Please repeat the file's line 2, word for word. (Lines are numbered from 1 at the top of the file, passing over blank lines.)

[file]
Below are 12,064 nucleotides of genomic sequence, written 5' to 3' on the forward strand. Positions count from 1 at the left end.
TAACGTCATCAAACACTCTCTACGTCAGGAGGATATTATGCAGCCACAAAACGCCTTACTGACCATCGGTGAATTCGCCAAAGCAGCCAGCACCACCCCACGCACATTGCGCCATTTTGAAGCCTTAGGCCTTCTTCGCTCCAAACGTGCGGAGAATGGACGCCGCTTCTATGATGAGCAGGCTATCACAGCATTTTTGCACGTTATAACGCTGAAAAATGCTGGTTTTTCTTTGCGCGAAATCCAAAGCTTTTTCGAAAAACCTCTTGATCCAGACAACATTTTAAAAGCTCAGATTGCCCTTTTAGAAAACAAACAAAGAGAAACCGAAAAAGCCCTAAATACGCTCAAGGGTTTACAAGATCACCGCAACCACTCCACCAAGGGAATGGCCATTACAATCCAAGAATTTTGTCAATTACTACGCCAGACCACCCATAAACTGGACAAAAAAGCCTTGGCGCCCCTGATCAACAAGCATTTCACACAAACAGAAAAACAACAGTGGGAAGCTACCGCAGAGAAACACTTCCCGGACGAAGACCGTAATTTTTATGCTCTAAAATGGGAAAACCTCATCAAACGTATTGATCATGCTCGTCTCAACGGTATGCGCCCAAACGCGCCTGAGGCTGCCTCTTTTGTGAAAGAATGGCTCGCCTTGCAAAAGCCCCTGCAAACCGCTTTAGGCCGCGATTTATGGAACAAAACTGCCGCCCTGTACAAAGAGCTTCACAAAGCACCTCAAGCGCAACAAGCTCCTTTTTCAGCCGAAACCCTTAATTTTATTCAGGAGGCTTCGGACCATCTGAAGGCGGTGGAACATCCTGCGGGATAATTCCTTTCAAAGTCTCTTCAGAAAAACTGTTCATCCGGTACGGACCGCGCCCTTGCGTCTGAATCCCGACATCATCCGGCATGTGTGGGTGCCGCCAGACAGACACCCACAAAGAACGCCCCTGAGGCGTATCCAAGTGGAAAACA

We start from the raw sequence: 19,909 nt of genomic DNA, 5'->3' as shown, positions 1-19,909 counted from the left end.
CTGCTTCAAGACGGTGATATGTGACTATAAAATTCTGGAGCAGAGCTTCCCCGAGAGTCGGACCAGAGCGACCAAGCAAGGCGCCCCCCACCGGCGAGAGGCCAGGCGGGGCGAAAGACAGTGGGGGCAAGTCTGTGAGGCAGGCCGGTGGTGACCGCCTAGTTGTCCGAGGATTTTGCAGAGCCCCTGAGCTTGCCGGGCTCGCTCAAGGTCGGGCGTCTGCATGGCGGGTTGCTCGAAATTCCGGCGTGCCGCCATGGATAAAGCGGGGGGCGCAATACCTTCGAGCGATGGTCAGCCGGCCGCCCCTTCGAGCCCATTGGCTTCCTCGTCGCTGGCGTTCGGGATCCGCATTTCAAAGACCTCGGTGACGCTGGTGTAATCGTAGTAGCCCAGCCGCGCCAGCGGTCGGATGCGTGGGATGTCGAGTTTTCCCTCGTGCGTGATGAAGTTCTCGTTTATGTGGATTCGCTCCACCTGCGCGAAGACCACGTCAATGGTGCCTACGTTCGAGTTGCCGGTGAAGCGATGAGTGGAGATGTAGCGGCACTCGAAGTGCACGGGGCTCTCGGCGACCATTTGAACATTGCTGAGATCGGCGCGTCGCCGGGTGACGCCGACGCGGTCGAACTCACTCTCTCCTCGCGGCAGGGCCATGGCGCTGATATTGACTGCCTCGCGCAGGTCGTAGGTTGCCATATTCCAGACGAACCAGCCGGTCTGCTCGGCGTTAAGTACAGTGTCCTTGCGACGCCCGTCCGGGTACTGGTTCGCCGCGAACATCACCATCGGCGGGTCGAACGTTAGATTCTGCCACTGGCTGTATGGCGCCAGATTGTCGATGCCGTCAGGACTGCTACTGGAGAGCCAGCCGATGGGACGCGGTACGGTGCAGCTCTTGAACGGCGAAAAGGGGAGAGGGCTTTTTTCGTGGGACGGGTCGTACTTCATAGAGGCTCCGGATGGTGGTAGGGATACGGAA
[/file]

TAACGTCATCAAACACTCTCTACGTCAGGAGGATATTATGCAGCCACAAAACGCCTTACTGACCATCGGTGAATTCGCCAAAGCAGCCAGCACCACCCCACGCACATTGCGCCATTTTGAAGCCTTAGGCCTTCTTCGCTCCAAACGTGCGGAGAATGGACGCCGCTTCTATGATGAGCAGGCTATCACAGCATTTTTGCACGTTATAACGCTGAAAAATGCTGGTTTTTCTTTGCGCGAAATCCAAAGCTTTTTCGAAAAACCTCTTGATCCAGACAACATTTTAAAAGCTCAGATTGCCCTTTTAGAAAACAAACAAAGAGAAACCGAAAAAGCCCTAAATACGCTCAAGGGTTTACAAGATCACCGCAACCACTCCACCAAGGGAATGGCCATTACAATCCAAGAATTTTGTCAATTACTACGCCAGACCACCCATAAACTGGACAAAAAAGCCTTGGCGCCCCTGATCAACAAGCATTTCACACAAACAGAAAAACAACAGTGGGAAGCTACCGCAGAGAAACACTTCCCGGACGAAGACCGTAATTTTTATGCTCTAAAATGGGAAAACCTCATCAAACGTATTGATCATGCTCGTCTCAACGGTATGCGCCCAAACGCGCCTGAGGCTGCCTCTTTTGTGAAAGAATGGCTCGCCTTGCAAAAGCCCCTGCAAACCGCTTTAGGCCGCGATTTATGGAACAAAACTGCCGCCCTGTACAAAGAGCTTCACAAAGCACCTCAAGCGCAACAAGCTCCTTTTTCAGCCGAAACCCTTAATTTTATTCAGGAGGCTTCGGACCATCTGAAGGCGGTGGAACATCCTGCGGGATAATTCCTTTCAAAGTCTCTTCAGAAAAACTGTTCATCCGGTACGGACCGCGCCCTTGCGTCTGAATCCCGACATCATCCGGCATGTGTGGGTGCCGCCAGACAGACACCCACAAAGAACGCCCCTGAGGCGTATCCAAGTGGAAAACA